America has always been a land of second chances, founded on fresh starts, new possibilities, and the belief that every person deserves to be treated with dignity and respect.  During Second Chance Month, we recommit to helping people forge the new beginnings they have earned and building a safer and more just society.

     I believe in redemption — but for hundreds of thousands of Americans released from State and Federal prisons each year, or the nearly 80 million who have an arrest or conviction record, it is not always easy to come by.  A criminal record can prevent them from landing a steady job, a safe place to live, quality health care, or the chance to go to back school.  It can keep them from ever getting a loan to buy a home, start a business, or build a future.  It can bar them from voting.  As a result, three-quarters of formerly incarcerated people remain unemployed a year after their release — and joblessness is a top predictor of recidivism.  We are not giving people a real second chance.

     Our justice system should instead be based on the simple premise that once someone completes their sentence, they should have the chance to earn a living, build a life, and participate in our democracy as fellow citizens.  Instead of giving people $25 and a bus ticket when they are released, we have to help them address their underlying needs as they re-enter society.  It will keep families whole, build stronger and safer communities, grow our economy, and reduce recidivism long-term.

     To do that, we need education, job, and substance use programs, during and after incarceration.  My Administration is, for example, investing nearly $1 billion in job training, recovery, and reentry services.  We are implementing changes to the Pell Grant program so people can earn a college degree while still in prison, jumpstarting new lives.  Once they are released, we are helping them to find jobs rebuilding America through our historic infrastructure law; and we have expanded access to small business loans, so no one’s past keeps them from building a better future.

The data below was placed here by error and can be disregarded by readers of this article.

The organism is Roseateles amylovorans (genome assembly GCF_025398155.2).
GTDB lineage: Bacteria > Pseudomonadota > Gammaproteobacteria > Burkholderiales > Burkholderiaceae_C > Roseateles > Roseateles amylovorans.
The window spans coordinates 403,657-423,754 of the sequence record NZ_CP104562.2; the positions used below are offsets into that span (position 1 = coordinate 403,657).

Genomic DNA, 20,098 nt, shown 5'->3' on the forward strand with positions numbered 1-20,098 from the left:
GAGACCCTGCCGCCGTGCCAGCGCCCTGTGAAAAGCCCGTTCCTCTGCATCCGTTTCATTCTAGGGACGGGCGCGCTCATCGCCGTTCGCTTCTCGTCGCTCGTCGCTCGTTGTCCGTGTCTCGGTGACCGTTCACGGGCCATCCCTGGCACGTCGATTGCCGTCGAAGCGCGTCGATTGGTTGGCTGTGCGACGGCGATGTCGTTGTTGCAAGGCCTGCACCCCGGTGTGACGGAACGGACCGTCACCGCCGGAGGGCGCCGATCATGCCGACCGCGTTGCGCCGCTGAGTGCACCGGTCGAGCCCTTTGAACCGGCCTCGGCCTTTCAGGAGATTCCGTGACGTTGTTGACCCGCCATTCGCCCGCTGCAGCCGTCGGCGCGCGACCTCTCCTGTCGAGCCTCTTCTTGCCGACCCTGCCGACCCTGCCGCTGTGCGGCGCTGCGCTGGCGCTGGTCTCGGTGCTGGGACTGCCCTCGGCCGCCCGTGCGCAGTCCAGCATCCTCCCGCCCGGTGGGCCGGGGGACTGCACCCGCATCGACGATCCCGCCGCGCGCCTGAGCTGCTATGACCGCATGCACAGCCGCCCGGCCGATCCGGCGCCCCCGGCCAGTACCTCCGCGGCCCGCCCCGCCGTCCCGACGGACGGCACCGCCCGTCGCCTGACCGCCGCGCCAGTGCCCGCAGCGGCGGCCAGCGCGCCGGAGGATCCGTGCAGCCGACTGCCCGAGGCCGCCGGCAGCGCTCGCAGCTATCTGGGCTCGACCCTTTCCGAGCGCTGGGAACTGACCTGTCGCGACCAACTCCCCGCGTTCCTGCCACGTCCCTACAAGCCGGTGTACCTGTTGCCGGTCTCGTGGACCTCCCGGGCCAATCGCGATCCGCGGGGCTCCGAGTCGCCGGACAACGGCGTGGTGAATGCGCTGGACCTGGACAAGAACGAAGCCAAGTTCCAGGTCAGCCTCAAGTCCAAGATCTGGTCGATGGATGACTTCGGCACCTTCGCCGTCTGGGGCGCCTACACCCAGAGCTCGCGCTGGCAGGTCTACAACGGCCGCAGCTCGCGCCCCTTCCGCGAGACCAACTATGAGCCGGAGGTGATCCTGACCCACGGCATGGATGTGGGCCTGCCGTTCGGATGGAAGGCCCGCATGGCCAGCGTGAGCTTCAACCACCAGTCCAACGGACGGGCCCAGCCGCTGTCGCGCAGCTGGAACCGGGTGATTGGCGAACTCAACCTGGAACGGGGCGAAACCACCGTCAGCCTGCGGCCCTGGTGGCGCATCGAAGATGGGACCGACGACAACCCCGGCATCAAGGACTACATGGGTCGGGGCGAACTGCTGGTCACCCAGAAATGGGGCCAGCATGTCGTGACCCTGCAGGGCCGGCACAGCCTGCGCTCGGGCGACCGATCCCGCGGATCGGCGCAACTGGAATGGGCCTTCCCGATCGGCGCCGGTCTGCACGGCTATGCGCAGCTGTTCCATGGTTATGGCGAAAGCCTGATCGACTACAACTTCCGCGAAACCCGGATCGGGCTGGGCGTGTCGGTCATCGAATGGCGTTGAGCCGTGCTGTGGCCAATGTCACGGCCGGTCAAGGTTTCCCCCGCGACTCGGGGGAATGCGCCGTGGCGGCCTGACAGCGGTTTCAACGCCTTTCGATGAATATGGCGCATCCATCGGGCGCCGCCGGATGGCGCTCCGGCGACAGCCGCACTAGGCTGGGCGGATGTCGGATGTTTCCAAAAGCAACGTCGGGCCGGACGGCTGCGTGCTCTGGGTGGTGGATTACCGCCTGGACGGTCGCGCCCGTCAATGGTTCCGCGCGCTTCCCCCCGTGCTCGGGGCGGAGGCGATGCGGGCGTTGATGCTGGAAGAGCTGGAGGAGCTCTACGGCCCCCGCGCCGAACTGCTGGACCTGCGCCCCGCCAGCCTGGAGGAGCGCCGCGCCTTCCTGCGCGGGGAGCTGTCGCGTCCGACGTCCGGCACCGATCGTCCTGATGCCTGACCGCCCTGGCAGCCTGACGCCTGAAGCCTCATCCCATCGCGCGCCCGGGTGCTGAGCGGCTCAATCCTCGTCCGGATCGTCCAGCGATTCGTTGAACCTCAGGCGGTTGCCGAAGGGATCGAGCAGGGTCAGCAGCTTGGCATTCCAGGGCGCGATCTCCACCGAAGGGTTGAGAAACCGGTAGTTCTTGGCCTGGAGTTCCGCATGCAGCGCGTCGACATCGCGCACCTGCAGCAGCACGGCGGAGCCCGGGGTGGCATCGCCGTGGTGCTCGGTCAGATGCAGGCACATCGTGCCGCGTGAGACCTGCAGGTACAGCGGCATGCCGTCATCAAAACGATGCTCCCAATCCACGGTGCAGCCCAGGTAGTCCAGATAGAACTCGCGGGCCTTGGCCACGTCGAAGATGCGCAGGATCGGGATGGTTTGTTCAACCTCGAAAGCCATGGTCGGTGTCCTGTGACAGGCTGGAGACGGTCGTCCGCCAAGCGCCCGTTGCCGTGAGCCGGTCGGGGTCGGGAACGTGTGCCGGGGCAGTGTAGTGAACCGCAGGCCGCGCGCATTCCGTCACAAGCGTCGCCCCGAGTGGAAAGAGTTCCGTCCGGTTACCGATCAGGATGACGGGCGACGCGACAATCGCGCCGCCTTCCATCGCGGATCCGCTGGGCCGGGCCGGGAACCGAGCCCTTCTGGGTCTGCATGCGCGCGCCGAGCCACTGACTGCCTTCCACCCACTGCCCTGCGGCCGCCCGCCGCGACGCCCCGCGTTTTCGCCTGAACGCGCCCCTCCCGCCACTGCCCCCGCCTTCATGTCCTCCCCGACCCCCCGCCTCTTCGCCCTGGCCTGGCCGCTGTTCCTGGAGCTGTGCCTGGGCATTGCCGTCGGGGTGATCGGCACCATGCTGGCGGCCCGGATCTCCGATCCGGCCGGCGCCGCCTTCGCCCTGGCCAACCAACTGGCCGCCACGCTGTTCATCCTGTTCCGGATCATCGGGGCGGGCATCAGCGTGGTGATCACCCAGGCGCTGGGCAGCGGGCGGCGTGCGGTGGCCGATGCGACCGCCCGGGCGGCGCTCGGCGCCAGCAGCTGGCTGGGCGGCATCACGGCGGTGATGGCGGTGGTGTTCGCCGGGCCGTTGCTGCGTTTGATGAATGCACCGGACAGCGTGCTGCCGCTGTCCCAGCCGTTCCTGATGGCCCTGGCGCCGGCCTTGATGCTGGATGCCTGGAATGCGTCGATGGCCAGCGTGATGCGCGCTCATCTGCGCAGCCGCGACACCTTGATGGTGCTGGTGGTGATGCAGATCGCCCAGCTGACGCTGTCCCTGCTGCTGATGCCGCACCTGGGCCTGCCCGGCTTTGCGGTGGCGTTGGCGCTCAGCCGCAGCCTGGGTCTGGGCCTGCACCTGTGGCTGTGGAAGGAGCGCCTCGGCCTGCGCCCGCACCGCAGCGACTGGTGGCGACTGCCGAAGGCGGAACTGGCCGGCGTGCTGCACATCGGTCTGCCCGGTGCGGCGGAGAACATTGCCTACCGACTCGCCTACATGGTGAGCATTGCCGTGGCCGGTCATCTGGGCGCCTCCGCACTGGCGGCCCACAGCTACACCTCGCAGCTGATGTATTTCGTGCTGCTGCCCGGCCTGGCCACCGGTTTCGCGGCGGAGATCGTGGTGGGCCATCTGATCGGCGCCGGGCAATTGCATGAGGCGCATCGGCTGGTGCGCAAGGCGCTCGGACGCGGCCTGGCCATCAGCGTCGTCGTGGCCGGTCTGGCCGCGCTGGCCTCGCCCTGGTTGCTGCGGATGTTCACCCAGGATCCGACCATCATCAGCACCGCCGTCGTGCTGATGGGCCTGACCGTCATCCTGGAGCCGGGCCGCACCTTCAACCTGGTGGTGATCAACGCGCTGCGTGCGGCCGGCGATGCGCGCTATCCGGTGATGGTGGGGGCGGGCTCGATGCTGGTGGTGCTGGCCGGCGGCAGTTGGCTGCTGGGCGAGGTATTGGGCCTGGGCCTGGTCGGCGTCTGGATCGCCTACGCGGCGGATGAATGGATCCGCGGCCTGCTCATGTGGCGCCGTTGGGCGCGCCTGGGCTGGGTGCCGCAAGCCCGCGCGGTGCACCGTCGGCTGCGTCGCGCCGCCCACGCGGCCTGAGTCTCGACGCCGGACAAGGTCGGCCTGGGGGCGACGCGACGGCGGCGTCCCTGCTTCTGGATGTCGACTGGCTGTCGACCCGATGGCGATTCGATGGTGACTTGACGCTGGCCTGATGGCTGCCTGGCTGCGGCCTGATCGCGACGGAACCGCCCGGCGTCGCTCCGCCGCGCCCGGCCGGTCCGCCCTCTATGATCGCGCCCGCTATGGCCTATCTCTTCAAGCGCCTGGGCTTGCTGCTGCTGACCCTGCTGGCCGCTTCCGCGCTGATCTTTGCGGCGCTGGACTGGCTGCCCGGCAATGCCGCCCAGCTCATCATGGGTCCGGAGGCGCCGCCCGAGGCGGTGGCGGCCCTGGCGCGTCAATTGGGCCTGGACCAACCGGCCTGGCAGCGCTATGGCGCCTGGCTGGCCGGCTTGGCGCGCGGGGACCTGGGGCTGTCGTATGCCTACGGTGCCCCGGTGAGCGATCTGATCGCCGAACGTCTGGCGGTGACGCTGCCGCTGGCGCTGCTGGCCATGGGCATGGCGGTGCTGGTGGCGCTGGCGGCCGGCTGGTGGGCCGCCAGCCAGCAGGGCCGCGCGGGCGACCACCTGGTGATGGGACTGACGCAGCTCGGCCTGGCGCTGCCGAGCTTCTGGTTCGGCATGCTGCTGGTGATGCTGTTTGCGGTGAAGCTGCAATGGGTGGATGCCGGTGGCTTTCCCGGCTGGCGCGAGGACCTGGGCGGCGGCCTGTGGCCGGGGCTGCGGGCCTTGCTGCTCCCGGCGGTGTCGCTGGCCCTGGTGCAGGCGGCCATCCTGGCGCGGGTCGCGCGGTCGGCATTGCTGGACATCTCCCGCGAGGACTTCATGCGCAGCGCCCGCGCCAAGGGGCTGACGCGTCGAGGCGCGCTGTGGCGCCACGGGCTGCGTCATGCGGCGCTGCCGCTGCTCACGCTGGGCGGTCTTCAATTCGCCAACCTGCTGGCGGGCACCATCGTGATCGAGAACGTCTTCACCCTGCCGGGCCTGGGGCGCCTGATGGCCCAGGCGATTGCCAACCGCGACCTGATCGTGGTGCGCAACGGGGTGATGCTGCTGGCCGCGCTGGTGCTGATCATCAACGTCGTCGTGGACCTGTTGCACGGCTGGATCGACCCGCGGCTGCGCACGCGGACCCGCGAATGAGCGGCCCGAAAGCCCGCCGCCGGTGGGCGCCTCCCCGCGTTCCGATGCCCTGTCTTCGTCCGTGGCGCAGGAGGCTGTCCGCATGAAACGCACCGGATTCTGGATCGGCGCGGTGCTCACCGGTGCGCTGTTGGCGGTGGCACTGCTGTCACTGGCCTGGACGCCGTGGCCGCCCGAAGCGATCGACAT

There is much more to do.  Last summer, I released my Safer America Plan, which calls on the Congress to invest $15 billion more in mental health and substance use services, job training, affordable housing, and other resources to help people rebuild their lives.  It also urges the Congress to end restrictions on people with criminal records receiving disability insurance, Supplemental Nutrition Assistance Program food assistance, or other Federal benefits that would help them get back on their feet.

     At the same time, we have to invest in preventing crime and breaking the cycle of recidivism.  To that end, my Administration has put $3 billion in American Rescue Plan funds toward mental health and substance use programs.  We are allocating $400 million this year to keep young people from becoming involved in the juvenile justice system.  And my Safer America Plan would increase support for State and local crime prevention, including community violence intervention, which has been shown to reduce gun violence by up to 60 percent.  We have also taken historic steps to end our Nation’s failed approach to marijuana.  Sending people to prison for possession has upended too many lives for conduct that many States no longer prohibit.  It has seen Black and Brown Americans disproportionately arrested, prosecuted, and convicted; and imposed unfair barriers to housing, employment, and education.  Last fall, I announced a full pardon for Federal and D.C. simple possession offenses, while calling on other elected officials to do the same at the State and local levels where most marijuana prosecutions take place.

     Meanwhile, we are working to reverse generations of disinvestment, rebuilding America’s economy from the bottom up and middle out to leave no one behind.  We have created a record 12 million jobs in the last 2 years and now have the near lowest unemployment rate in a half-century, putting good-paying work within everyone’s reach, including people with past arrests or convictions.  Our historic investments in infrastructure, manufacturing, and clean energy will help to close the racial wealth gap, investing in people and communities that have been overlooked for too long.  That is what second chances look like, and every American should have an equal shot at one.

     NOW, THEREFORE, I, JOSEPH R. BIDEN JR., President of the United States of America, by virtue of the authority vested in me by the Constitution and the laws of the United States, do hereby proclaim April 2023 as Second Chance Month.  I call upon all government officials, educators, volunteers, and all the people of the United States to observe the month with appropriate programs, ceremonies, and activities.

     IN WITNESS WHEREOF, I have hereunto set my hand this
thirty-first day of March, in the year of our Lord two thousand twenty-three, and of the Independence of the United States of America the two hundred and forty-seventh.

                                JOSEPH R. BIDEN JR.

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